In the contemplation of Christ we linger on the shore of a love that is measureless. We endeavor to tell of this love, and language fails us. We consider His life on earth, His sacrifice for us, His work in heaven as our advocate, and the mansions He is preparing for those who love Him, and we can only exclaim, O the height and depth of the love of Christ! "Herein is love, not that we loved God, but that He loved us, and sent His Son to be the propitiation for our sins." "Behold, what manner of love the Father hath bestowed upon us, that we should be called the sons of God." 1 John 4:10; 3:1.  {AA 333.3}
 
His ministry was nearly completed; he had only a few more lessons to impart. And that they might never forget the humility of the pure and spotless Lamb of God, the great and efficacious Sacrifice for man humbled himself to wash the feet of his disciples. It will do you good, and our ministers generally, frequently to review the closing scenes in the life of our Redeemer. Here, beset with temptations as he was, we may all learn lessons of the utmost importance to us. It would be well to spend a thoughtful hour each day reviewing the life of Christ from the manger to Calvary. We should take it point by point, and let the imagination vividly grasp each scene, especially the closing ones of his earthly life. By thus contemplating his teachings and sufferings, and the infinite sacrifice made by him for the redemption of the race, we may strengthen our faith, quicken our love, and become more deeply imbued with the spirit which sustained our Saviour. If we would be saved at last, we must learn the lesson of penitence and faith at the foot of the cross. . . . Everything noble and generous in man will respond to the contemplation of Christ upon the cross.  {GW92 246.1}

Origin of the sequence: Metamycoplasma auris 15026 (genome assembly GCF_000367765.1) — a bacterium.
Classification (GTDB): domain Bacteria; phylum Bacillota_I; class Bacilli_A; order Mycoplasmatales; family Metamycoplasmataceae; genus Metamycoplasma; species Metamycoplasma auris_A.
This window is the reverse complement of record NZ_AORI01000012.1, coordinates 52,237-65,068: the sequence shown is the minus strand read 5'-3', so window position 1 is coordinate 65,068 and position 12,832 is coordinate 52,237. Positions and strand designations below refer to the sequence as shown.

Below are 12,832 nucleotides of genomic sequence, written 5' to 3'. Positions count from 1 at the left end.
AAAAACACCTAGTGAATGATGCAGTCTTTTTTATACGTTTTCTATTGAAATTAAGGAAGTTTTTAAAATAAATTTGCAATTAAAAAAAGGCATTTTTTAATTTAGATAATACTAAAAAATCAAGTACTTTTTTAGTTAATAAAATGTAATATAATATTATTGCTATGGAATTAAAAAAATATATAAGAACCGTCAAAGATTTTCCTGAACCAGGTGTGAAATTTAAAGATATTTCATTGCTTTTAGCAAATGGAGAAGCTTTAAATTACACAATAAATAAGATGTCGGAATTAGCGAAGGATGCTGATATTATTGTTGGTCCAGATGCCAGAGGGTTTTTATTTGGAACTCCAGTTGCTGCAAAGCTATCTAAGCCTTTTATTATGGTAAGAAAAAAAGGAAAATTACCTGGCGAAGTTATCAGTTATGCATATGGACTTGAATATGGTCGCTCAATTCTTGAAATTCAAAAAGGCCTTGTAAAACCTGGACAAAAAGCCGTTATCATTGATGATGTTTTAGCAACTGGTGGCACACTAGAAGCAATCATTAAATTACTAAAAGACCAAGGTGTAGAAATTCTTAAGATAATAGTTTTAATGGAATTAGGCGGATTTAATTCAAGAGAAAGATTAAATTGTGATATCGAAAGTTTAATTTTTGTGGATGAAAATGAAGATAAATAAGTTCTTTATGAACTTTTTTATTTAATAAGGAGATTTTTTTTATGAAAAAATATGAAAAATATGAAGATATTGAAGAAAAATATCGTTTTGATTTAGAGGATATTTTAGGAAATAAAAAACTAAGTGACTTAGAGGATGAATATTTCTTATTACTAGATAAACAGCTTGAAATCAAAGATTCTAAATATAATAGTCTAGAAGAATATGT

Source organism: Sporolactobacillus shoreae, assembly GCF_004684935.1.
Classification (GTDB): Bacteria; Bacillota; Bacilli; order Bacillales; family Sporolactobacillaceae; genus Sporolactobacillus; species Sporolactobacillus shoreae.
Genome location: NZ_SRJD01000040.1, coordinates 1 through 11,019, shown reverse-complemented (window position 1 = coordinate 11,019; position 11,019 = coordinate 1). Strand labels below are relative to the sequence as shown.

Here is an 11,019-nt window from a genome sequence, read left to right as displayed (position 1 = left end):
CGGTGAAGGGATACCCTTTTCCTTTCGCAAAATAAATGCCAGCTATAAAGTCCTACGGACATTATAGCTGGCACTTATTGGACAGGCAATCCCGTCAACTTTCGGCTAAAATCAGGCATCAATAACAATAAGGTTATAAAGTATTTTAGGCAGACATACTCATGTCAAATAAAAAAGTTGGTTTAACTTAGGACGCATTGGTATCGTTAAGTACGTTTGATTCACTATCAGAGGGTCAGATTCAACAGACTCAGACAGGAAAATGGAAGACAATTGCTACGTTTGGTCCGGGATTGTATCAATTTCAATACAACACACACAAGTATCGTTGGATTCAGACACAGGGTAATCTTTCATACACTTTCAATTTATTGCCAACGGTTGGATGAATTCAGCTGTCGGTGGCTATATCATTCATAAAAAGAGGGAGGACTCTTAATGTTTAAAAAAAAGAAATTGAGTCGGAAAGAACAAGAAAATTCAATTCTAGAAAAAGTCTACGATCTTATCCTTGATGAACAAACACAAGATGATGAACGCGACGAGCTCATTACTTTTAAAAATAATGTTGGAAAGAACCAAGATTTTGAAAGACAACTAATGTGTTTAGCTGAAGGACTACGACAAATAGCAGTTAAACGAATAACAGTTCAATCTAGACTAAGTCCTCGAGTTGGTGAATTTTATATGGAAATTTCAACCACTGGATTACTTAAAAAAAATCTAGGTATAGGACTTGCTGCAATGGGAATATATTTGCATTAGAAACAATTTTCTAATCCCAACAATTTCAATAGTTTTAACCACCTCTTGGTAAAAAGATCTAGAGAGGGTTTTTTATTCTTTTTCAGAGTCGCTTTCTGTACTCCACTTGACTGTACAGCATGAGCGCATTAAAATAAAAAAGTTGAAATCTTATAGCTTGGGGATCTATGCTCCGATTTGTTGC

The people listened as if spellbound. The bread of life was broken to those starving souls. Christ was lifted up before them as above popes, legates, emperors, and kings. Luther made no reference to his own perilous position. He did not seek to make himself the object of thought or sympathy. In the contemplation of Christ he had lost sight of self. He hid behind the Man of Calvary, seeking only to present Jesus as the sinner's Redeemer.  Great Controversy, page 152.4
 
It is proper to seek to learn all that is possible from nature, but do not fail to look from nature to Christ for the complete representation of the character of the living God. By contemplation of Christ, by conformity to the divine likeness, your conceptions of the divine character will expand, and your mind and heart will be elevated, refined, and ennobled. Let the youth aim high, not relying upon human wisdom, but living day by day as seeing Him who is invisible, doing their work as in the sight of the intelligences of heaven. . . .  {HP 16.6}